“I guess that explains how you two ended up married,” I said.

“Really? That’s where you want to go, when there’s a whole story left to be written?” he asked in a voice too calm not to be afraid of.

I backed up a little, but only responded with a short shrug.

“Yeah, that’s what I thought you’d say,” Citizen Jim said. “I knew I should’ve busted into the movie theater yesterday while you were watching that Jodie Comer flick by yourself.”

“Oh, well. I was sitting there for almost three hours, so it’s hard to believe you blew such a perfect opportunity to ruin my afternoon,” I said.

“I also could’ve stopped you from buying yet another keyboard for your computer—another keyboard that isn’t quiet enough for your taste,” he said. “If you don’t stop buying computer keyboards, you’re never gonna be able to go over to England and have one of those Sunday roast buffets at a local pub.”

I sighed. “Okay, we’re getting there. What else?” I asked.

“I need you to explain this podcast about Donna Louise! What the hell’s all that about?”

“I’m not sure yet, but while I was listening I did a Google image search and found a pretty funny picture of her from the 80s in a pair of Poindexter glasses smoking a cigarette.”

“Was this pre- or post-nose job?” Citizen Jim asked excitedly.

I knew what he hoped the answer was. “I’m pretty sure it was pre-nose job,” I said.

Citizen Jim leaped in the air, one arm punching at the ceiling. “Waaah hooooo! You better text me that pic right now, or I’ll kill myself and haunt you for all eternity.”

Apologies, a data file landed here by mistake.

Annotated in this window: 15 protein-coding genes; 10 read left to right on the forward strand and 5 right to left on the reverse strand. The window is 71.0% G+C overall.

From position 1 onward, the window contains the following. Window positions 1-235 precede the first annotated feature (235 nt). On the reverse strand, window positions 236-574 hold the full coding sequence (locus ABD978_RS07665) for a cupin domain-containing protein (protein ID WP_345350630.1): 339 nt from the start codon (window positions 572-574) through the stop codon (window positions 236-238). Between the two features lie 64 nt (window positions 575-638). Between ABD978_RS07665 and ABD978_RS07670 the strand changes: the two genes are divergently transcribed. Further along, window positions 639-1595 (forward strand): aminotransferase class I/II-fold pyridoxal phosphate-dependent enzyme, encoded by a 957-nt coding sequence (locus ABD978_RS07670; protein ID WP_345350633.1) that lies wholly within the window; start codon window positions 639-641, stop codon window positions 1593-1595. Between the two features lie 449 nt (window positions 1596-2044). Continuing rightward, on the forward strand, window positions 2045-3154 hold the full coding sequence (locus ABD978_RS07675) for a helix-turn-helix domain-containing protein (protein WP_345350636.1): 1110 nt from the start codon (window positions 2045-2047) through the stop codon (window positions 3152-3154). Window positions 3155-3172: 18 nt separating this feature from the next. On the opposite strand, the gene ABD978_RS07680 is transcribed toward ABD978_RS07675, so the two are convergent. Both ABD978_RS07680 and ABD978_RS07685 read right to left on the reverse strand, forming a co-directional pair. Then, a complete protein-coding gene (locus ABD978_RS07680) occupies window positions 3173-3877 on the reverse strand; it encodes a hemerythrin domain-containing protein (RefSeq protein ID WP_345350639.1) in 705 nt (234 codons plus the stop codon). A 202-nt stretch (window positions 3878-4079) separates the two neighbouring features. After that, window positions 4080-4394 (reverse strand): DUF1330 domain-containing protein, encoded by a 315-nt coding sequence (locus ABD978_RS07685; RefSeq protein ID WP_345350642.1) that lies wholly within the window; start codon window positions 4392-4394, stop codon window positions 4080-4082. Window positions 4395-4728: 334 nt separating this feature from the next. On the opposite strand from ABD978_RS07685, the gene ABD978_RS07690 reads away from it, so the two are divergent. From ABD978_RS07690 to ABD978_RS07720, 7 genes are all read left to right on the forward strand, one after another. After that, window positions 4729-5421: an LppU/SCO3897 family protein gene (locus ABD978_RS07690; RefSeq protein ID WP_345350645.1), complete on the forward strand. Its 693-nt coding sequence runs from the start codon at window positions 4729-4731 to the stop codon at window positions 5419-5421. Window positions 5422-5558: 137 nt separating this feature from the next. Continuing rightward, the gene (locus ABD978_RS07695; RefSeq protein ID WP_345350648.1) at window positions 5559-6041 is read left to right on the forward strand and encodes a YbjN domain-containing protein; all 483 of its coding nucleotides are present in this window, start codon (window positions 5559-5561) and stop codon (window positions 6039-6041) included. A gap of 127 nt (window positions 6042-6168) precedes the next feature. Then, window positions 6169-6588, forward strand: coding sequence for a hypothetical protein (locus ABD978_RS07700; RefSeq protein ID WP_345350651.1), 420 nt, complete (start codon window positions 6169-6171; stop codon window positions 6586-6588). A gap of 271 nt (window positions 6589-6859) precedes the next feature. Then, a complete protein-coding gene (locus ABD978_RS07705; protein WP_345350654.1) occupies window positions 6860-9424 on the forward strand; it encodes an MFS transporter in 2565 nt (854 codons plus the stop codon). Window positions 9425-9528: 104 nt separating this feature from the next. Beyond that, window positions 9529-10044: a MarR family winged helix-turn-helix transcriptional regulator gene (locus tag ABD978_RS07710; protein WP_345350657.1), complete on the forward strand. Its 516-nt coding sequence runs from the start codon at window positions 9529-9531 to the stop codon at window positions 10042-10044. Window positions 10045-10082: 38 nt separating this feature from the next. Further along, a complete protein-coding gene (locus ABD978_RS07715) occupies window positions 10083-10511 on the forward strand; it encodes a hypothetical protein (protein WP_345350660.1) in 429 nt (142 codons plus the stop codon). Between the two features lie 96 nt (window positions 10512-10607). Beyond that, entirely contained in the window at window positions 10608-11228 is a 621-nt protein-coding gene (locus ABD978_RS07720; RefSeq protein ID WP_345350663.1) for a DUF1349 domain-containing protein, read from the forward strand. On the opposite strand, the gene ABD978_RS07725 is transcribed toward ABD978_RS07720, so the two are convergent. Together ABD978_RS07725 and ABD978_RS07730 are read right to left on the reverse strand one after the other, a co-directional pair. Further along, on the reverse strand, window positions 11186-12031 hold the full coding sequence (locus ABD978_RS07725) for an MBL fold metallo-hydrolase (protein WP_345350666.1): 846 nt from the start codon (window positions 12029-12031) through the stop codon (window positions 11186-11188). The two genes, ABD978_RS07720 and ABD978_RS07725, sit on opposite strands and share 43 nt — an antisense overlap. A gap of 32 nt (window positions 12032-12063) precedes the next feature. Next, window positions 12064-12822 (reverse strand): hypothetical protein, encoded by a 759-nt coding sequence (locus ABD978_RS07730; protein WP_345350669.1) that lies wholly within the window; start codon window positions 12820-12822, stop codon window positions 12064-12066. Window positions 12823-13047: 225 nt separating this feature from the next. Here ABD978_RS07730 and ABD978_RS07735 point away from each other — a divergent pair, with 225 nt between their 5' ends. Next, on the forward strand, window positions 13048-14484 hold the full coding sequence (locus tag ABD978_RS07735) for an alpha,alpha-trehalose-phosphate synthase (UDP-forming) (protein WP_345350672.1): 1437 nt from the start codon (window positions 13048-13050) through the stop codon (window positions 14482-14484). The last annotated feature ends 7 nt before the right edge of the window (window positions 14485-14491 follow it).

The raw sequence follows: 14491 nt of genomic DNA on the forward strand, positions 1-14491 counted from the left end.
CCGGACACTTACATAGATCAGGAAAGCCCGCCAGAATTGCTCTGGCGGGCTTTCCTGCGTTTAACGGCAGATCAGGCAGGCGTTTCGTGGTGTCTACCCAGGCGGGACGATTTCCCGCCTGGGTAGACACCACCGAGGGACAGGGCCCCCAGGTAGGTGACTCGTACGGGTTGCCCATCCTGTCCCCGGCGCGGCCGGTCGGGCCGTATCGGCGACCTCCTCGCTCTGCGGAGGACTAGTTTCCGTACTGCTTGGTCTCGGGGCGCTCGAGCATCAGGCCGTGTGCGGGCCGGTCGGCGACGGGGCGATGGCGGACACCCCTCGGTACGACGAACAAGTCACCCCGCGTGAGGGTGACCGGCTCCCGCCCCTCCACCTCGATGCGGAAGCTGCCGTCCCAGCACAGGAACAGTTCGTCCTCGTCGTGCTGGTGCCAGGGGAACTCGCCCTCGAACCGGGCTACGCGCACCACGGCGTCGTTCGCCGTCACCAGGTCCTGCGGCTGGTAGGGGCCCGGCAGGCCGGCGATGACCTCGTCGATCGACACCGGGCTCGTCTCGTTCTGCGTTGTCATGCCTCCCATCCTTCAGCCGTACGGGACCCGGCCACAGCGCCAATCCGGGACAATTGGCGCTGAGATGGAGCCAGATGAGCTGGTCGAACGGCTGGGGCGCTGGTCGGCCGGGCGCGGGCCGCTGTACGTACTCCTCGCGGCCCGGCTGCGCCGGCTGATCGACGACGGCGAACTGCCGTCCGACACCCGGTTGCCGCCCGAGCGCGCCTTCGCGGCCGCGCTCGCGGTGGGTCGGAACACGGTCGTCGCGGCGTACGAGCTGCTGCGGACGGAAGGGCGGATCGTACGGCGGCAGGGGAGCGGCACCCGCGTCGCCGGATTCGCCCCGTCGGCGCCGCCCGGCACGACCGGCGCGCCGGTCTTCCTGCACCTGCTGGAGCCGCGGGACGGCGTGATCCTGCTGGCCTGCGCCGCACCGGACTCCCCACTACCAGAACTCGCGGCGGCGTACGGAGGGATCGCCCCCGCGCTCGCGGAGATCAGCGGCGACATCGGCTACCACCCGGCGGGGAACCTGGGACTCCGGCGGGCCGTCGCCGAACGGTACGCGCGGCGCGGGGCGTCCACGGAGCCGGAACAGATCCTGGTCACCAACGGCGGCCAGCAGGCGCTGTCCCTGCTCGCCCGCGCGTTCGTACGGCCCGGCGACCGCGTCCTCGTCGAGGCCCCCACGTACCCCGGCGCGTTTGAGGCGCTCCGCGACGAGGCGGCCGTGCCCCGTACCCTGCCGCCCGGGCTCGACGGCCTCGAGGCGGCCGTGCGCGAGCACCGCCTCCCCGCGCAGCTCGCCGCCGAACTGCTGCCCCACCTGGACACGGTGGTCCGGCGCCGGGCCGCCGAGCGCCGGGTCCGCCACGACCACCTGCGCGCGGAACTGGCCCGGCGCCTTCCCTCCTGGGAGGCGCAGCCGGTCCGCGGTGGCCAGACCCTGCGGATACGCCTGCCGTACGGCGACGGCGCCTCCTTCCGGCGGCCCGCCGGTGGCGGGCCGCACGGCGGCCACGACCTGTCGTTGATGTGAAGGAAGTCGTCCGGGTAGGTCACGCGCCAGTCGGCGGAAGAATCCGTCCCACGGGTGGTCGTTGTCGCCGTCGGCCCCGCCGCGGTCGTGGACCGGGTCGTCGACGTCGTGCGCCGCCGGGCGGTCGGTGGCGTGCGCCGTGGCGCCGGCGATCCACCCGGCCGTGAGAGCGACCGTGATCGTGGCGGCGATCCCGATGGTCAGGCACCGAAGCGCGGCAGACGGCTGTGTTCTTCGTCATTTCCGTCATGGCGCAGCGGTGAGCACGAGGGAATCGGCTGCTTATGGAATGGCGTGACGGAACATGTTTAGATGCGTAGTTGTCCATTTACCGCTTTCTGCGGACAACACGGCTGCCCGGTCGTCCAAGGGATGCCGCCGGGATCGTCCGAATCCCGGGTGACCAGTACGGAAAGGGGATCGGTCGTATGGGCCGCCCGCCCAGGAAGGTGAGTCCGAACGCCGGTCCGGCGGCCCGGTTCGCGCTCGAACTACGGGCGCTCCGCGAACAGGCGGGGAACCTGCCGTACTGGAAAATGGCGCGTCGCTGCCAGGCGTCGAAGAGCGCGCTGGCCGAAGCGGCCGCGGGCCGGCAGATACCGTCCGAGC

Then he really started booking it through my front hall.

“Oh, yeah! Hang on!” I said, trying to grab Citizen Jim’s hairy, ape-like arm as he made his way out of my little Hobbit House—in this I failed, though.

He was already out the door when he turned around and said, “What it is now?”

“Do you remember a song from the 80s called ‘Barefoot and Barely Dressed?’ Or am I just imagining it?”

“Geez, Stimpy, I don’t know,” he said. He surprised me by actually looking deep in thought while he considered my question. “Could’ve been something by the New York Dolls before Johnny Thunders left the band, or it might’ve been the original title of ‘Sexy and Seventeen’ by Stray Cats. I do know it’s nothing from a Pink Floyd or a Dick Dale album. It’s probably just some stupid shit you made up to waste my time asking about.”

“Yeah, you’re probably right. Thanks anyway,” I said.

“Piss off!” he yelled. “And you’d better send me that damned picture of Donna Louise before I come back there and beat you unconscious with both slappers on that roque mallet.”

I got busy, all right—busy locking the door and googling “Barefoot and Barely Dressed,” that is!

(The results? “About 51 results [0.54 seconds].” Which means, of course, that it’s true: there’s nothing new under the sun. Which is not to be confused with Nothing Like the Sun, a 1987 album by Sting, the title of which was taken from Shakespeare’s “Sonnet 130.”)

Citizen Jim yelled from outside, “Will you just shut up and finish the story?”

By that time it was almost 7:00, and I was ready to eat a Melatonin gummy and go to bed.